·         The Applicant challenged the numbers of residences near the premises as cited by the officer.

(The meeting adjourned for 5 minutes because of the connectivity issues of a member of the Panel and reconvened at 11.18am.)

The Chair moved onto final summations and indicated that those with final summations had 3 minutes to address the Panel.

The Kent Police Licensing Officer addressed the Panel.

The Council’s Environmental Services Officer addressed the Panel.

The Applicant addressed the Panel.

During this time a member of the Panel lost connectivity and the meeting was advised by the Council’s Legal Adviser that the Panel was quorate with two members present.

Upon completion of the final summations, the Chair advised that the hearing had been completed in line with the Licensing Act 2003 and the meeting would be adjourned so that the Panel Members could come to a decision on the application. The meeting was advised that only the three Panel members, the Assistant Head of Legal Service (Place) (for legal advice only and the Committee Services Officer (for minute writing purposes only) would reconvene.

The Chair advised that the decision would be communicated in writing to all interested parties within 5 working days.

The Panel was adjourned.

Determination

The Chair advised that in coming to its decision, the Panel had considered all of the information provided in the report by the Senior Licensing Officer; the evidence presented by all parties attending the Hearing on 14 December 2020 and the reconvened Hearing on 5 March 2021; the advice of the Council’s Legal Advisor; the Council’s Statement of Licensing Policy; the statutory guidance of the Secretary of State; the Human Rights Act 1988; and the Council’s Licensing Objectives. The Panel came to the decision that in order to ensure the promotion of the Licensing Objectives that the application for the variation to the premises licence for The Kings Head Sports Bar, 8-9 King Street, Gravesend DA12 2EB be refused for the reasons set out below:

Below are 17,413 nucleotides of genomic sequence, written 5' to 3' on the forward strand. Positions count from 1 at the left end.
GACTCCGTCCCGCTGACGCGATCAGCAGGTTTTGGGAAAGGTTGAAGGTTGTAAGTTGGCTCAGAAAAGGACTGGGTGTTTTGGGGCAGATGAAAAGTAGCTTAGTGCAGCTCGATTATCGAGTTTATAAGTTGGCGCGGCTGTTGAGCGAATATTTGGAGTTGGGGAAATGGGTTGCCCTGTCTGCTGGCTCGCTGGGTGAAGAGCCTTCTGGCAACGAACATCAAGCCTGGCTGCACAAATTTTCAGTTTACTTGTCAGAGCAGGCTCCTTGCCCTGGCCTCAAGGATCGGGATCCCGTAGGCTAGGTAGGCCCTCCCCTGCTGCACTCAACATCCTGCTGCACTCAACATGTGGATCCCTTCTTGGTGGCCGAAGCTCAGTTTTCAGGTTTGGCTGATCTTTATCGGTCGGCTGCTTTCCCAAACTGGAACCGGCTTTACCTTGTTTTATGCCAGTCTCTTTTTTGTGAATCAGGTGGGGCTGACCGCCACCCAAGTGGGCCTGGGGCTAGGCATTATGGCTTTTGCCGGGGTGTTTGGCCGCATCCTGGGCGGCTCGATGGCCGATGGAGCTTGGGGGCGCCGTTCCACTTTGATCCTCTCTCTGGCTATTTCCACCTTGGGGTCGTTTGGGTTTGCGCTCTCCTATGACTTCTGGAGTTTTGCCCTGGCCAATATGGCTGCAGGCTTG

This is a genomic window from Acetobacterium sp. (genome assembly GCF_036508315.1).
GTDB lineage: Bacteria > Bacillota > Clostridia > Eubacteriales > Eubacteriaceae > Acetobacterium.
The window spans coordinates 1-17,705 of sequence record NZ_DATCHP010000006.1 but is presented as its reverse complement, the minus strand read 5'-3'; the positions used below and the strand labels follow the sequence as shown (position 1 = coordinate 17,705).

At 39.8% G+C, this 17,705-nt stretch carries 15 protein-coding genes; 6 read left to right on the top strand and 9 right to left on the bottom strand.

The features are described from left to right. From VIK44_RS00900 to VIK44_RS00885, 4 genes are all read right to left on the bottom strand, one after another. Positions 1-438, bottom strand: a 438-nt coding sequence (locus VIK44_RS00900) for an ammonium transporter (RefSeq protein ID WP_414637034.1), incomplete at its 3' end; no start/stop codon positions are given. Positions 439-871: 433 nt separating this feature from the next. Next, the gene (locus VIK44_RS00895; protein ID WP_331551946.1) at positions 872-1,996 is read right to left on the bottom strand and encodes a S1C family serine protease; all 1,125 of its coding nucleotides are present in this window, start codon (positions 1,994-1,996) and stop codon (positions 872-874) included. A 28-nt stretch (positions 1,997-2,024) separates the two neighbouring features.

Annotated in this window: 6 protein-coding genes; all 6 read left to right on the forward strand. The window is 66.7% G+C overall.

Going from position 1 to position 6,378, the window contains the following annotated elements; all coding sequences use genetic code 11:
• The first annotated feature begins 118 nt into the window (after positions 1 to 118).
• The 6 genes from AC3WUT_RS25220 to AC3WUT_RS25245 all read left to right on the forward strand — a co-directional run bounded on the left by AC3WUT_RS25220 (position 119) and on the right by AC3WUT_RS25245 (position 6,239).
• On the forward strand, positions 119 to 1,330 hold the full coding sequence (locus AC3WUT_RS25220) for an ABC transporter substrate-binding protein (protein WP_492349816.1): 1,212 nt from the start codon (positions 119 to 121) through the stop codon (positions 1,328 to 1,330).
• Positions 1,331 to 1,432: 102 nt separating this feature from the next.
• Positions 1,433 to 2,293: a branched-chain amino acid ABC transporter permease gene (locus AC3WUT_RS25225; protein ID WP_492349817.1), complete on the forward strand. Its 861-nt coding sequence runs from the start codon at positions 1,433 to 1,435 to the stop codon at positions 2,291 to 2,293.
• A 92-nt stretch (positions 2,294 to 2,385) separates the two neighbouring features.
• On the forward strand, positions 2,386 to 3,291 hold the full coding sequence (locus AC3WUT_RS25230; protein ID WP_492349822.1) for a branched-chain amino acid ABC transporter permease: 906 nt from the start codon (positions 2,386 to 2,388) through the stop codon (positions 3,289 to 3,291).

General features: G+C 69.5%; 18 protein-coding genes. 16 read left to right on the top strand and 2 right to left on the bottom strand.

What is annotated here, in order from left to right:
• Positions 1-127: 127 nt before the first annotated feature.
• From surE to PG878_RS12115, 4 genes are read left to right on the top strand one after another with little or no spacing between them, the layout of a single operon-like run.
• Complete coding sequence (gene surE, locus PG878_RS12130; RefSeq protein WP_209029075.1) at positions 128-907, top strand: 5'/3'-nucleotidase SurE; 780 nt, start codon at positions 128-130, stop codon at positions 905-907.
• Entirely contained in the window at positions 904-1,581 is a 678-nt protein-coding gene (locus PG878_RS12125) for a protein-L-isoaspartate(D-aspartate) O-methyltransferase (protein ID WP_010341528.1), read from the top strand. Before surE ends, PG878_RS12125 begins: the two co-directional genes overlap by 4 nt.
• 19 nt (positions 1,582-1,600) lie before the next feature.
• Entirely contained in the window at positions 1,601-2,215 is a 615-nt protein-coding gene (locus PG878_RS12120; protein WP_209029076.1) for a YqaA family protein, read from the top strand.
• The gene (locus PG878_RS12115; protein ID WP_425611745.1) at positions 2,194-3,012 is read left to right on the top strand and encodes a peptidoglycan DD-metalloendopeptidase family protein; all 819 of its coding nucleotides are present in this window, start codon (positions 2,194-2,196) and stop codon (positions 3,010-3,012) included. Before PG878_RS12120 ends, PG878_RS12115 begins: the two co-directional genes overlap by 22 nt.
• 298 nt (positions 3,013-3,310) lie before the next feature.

·         Prevention of Crime & Disorder – The Panel was not satisfied that there were conditions that would prevent any crime and disorder issues occurring on the premises or after clients had left the premises.

·         The Protection of Public Safety – The Applicant had not put forward any proposals for the management of clients in the outside area of the premises from a public safety perspective for example additional door supervisors and the possible need to use the locked rear gate as a fire exit. In the event of a fire, the gate remaining locked would cause a risk to public safety given the limited space to exit through the premises.

·         The Prevention of Public Nuisance – The Panel considered that the Applicant had not put forward any proposals for the management of the increased service space in the outside area of the premises and that this would result in additional noise nuisance to local residents.

·         The Prevention of Public Nuisance – In addition, the current premises licence contained a condition with regard to the acoustic door at the rear of the premises being kept closed to ameliorate noise nuisance from inside the building. The extended use of the outside would cause the use of the acoustic door to be increased thereby causing further noise nuisance to leak out from the inside of the premises. The Applicant had been unable to suggest any mitigating conditions to overcome this issue.